Foodborne Illness Salmonella
Mrs. Cynthia Neldner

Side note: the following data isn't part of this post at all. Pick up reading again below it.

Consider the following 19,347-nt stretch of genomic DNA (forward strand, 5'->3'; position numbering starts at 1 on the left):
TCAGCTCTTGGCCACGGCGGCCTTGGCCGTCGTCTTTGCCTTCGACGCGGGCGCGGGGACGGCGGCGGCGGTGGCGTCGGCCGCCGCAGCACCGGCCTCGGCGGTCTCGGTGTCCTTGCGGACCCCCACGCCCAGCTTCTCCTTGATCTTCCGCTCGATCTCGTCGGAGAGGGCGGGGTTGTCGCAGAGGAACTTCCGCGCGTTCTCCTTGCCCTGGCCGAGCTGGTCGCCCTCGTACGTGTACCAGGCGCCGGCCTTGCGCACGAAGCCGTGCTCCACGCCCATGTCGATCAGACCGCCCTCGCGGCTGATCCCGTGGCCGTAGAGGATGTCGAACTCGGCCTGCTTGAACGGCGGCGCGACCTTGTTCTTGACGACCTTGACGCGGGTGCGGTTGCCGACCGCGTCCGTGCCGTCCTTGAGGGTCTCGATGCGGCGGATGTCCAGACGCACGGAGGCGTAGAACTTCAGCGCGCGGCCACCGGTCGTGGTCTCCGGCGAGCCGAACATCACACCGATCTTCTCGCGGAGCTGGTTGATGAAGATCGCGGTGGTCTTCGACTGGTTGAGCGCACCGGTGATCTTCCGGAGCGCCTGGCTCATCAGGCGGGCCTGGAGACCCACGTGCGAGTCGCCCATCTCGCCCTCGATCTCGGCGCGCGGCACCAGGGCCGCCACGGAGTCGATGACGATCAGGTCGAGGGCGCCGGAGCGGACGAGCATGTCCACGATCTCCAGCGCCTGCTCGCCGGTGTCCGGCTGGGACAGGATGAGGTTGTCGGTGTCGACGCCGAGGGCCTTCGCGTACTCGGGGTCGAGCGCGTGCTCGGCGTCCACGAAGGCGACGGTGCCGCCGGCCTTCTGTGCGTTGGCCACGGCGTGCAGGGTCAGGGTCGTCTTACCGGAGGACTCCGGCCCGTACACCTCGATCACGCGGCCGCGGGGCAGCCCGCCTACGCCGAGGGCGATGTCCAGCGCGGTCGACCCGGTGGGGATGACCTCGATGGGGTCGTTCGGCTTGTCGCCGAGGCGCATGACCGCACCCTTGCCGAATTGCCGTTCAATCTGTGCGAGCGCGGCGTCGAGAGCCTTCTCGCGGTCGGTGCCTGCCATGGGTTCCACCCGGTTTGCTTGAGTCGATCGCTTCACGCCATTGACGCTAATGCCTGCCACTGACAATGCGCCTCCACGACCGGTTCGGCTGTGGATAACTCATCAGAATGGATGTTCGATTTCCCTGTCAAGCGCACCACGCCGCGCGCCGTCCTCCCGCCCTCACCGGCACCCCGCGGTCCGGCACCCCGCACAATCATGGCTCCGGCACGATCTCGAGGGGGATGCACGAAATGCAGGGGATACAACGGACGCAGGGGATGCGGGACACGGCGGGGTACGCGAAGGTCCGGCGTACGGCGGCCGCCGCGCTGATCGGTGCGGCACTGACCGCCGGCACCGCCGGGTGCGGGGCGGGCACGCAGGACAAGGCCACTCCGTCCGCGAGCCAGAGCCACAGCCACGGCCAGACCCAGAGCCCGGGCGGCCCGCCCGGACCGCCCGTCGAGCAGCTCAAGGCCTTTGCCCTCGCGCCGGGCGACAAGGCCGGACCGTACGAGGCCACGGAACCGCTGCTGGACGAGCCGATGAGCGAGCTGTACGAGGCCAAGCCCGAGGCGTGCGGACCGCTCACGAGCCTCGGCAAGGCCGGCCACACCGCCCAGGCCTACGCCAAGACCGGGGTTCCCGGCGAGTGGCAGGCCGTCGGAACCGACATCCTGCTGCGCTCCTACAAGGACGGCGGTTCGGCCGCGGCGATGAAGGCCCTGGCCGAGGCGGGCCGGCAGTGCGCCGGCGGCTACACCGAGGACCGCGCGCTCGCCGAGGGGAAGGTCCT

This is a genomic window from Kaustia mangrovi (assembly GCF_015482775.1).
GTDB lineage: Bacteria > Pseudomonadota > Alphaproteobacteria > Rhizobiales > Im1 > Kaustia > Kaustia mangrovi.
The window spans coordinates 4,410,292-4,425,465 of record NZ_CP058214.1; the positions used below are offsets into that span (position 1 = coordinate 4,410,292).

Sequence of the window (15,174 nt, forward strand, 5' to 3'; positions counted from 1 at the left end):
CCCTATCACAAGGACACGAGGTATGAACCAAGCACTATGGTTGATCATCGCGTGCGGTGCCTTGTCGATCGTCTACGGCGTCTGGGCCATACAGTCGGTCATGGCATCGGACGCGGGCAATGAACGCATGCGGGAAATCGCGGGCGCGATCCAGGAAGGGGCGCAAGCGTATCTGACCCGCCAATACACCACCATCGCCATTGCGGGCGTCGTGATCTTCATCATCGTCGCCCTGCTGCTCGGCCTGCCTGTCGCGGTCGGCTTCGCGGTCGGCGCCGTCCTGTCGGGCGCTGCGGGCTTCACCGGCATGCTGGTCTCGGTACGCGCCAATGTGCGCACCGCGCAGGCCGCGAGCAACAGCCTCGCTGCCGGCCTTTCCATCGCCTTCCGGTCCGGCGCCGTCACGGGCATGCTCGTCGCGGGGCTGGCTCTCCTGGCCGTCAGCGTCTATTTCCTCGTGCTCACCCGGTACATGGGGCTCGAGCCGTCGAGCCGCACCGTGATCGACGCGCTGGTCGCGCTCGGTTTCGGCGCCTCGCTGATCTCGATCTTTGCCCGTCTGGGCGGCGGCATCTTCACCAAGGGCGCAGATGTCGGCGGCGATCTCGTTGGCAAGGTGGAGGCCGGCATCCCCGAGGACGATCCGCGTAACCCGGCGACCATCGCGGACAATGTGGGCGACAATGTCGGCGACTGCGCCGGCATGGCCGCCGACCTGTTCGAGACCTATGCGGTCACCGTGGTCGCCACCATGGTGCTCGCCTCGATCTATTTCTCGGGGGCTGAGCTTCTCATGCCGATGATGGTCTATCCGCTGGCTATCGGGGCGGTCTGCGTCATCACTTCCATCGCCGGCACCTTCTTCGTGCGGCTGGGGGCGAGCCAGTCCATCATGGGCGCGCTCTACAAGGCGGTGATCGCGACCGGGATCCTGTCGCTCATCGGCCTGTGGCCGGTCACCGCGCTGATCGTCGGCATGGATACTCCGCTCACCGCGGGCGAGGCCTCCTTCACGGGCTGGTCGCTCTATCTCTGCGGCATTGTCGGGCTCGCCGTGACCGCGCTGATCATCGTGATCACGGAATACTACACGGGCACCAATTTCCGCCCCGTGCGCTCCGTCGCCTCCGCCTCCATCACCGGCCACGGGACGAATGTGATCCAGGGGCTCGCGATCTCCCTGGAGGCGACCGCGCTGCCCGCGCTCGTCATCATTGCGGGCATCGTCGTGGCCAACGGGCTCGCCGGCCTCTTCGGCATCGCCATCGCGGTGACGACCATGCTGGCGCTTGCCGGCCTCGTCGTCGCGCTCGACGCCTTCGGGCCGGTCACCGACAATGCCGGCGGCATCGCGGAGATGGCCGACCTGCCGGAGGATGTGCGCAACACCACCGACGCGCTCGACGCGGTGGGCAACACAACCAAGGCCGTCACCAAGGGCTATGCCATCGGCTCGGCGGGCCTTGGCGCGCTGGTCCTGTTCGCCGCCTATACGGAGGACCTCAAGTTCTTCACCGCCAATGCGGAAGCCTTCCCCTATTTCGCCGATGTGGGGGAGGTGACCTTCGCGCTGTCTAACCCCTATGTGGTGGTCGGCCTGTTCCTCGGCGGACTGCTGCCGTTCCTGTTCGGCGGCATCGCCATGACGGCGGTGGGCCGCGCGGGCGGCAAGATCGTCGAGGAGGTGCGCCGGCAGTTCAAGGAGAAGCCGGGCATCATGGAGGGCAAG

The infectious agent (pathogen) that causes salmonella is called salmonella enteriditis. The bacteria is larger than a virus; but, is visible to the eye with the microscope. It is rod-shaped, gram negative, non-motile bacteria that does not form spores. Interestingly enough it communicates to its fellow bacteria via AHL. It infects the cell, multiplies within it then bursts the cell. Special effector protein factors are required for salmonella intestinal invasion and the induction of fluid secretion and for inflammatory responses. There are about six names species names of it, salmonella enteritidis, and salmonella enteric which cause the human disease. Salmonellosis is spread to people by ingestion of Salmonella bacteria that contaminate food. Salmonella is worldwide and can contaminate almost any food type, but outbreaks of the disease have involved raw eggs, raw meat (ground beef and other poorly cooked meats), egg products, fresh vegetables, cereal, pistachio nuts, tomatoes, and contaminated water. The most recent major outbreak (summer 2010) involved Salmonella-contaminated eggs from several U.S. producers that have caused the recall of over 500 million eggs. Contamination can come from animal or human feces that contact the food during its processing or harvesting. New data about types of food contamination (food poisoning by Salmonella spp.) is available from the U.S. Centers for Disease Control and Prevention (CDC) or the FDA. The immune system protects against disease through a series of steps called the immune response. The cells that are responsible for the body’s reaction to a disease are the white blood cells or leukocytes. There are two main types of these cells which play an important part in the protection of the body against disease. Leukocytes are stored and created in bone marrow, spleen and thymus. They are housed in the lymph nodes throughout the body. These...
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